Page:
The relationship between level of cigarette consumption and latency to the onset of retrospectively reported withdrawal symptoms
Department of Family Medicine and Community Health
Adolescent; Adult; Child; Female; Health Surveys; Humans; Male; Middle Aged; Questionnaires; Recurrence; Reproducibility of Results; Smoking; Smoking Cessation; Substance Withdrawal Syndrome; Time Factors; Tobacco Use Disorder; United States
Community Health | Preventive Medicine
RATIONALE: Subthreshold smokers (who smoke < or =5 cigarettes/day) experience withdrawal symptoms, yet they smoke less than is required to maintain serum nicotine levels.
OBJECTIVES: For study 1, our aim was to determine (1) if adult subthreshold smokers report withdrawal symptoms; (2) how they rate symptom severity; (3) the length of their latency to withdrawal symptoms; (4) and the relationship between level of cigarette consumption and latency to withdrawal. The aim of study 2 was to attempt to replicate the results of study 1 in a nationally representative sample and to compare subthreshold and threshold (> or =6 cigarettes/day) smokers.
METHODS: Study 1 was conducted through telephone interviews. Study 2 was conducted through secondary analysis of data from the National Youth Tobacco Survey (self-administered in schools).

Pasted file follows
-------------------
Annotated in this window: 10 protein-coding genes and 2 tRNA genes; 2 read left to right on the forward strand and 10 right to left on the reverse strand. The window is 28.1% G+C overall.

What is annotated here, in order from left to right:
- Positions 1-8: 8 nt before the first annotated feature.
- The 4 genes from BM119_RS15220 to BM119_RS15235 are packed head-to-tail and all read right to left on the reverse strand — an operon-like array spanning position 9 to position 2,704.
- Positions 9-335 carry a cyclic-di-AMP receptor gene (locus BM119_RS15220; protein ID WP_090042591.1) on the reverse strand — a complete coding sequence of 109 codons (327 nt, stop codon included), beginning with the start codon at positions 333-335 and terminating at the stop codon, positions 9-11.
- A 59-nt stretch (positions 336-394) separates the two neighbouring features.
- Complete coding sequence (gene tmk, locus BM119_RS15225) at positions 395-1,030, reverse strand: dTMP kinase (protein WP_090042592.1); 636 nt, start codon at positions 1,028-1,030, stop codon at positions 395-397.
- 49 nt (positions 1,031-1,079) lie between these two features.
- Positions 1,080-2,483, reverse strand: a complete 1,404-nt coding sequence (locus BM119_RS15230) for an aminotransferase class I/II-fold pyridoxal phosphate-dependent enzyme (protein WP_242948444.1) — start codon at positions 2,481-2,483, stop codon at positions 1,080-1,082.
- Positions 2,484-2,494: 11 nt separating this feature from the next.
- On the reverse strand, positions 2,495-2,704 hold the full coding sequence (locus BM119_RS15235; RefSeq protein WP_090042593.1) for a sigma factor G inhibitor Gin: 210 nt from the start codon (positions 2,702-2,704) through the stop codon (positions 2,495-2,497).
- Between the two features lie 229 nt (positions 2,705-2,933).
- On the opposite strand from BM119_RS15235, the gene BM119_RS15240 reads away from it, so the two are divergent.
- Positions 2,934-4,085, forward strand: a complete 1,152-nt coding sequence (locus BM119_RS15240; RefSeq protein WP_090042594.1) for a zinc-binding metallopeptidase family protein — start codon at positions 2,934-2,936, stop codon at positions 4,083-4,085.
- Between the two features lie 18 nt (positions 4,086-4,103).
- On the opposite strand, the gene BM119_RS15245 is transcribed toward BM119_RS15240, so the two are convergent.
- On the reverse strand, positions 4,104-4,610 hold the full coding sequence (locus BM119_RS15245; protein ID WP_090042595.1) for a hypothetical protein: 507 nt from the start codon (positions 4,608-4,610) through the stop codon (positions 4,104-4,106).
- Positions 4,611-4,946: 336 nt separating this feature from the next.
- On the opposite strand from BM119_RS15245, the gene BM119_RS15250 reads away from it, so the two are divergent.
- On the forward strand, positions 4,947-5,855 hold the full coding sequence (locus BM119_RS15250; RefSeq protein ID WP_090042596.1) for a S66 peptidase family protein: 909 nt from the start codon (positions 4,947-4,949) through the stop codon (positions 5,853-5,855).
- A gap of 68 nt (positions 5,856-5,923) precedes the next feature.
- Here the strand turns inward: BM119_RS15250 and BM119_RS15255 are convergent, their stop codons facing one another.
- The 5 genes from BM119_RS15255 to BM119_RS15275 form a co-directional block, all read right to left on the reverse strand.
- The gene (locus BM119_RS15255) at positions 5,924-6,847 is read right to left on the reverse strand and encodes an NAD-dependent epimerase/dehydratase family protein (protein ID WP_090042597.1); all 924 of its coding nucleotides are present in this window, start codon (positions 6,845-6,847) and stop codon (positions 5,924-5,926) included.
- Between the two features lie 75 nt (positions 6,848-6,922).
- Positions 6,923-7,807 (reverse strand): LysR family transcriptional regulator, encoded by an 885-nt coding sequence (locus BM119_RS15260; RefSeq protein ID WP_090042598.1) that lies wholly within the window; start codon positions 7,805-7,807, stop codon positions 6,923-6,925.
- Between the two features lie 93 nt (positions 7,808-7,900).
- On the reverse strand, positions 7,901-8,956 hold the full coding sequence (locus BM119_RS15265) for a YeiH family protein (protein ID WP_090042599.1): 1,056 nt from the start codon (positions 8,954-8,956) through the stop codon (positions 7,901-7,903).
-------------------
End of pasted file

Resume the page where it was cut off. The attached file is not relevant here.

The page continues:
RESULTS: In study 1, all subjects experienced withdrawal symptoms. The mean number of symptoms was 4.3; mean intensity of each symptom was >6 (1-10 scale). A quarter of the subjects could go for > or =2 days before experiencing withdrawal. More frequent smokers had a shorter latency to withdrawal (r=-0.43, p
CONCLUSIONS: Although subthreshold smokers experience significant withdrawal symptoms, they can smoke infrequently because symptoms may not appear for one to several days. Consistent with the sensitization-homeostasis theory, low doses of nicotine can suppress withdrawal symptoms over long periods.
DOI of Published Version
Psychopharmacology (Berl). 2006 Oct;188(3):335-42. Epub 2006 Sep 5. Link to article on publisher's site
Ursprung WA, Wellman RJ, DiFranza JR. (2006). The relationship between level of cigarette consumption and latency to the onset of retrospectively reported withdrawal symptoms. Family Medicine and Community Health Publications. https://doi.org/10.1007/s00213-006-0497-x. Retrieved from https://escholarship.umassmed.edu/fmch_articles/159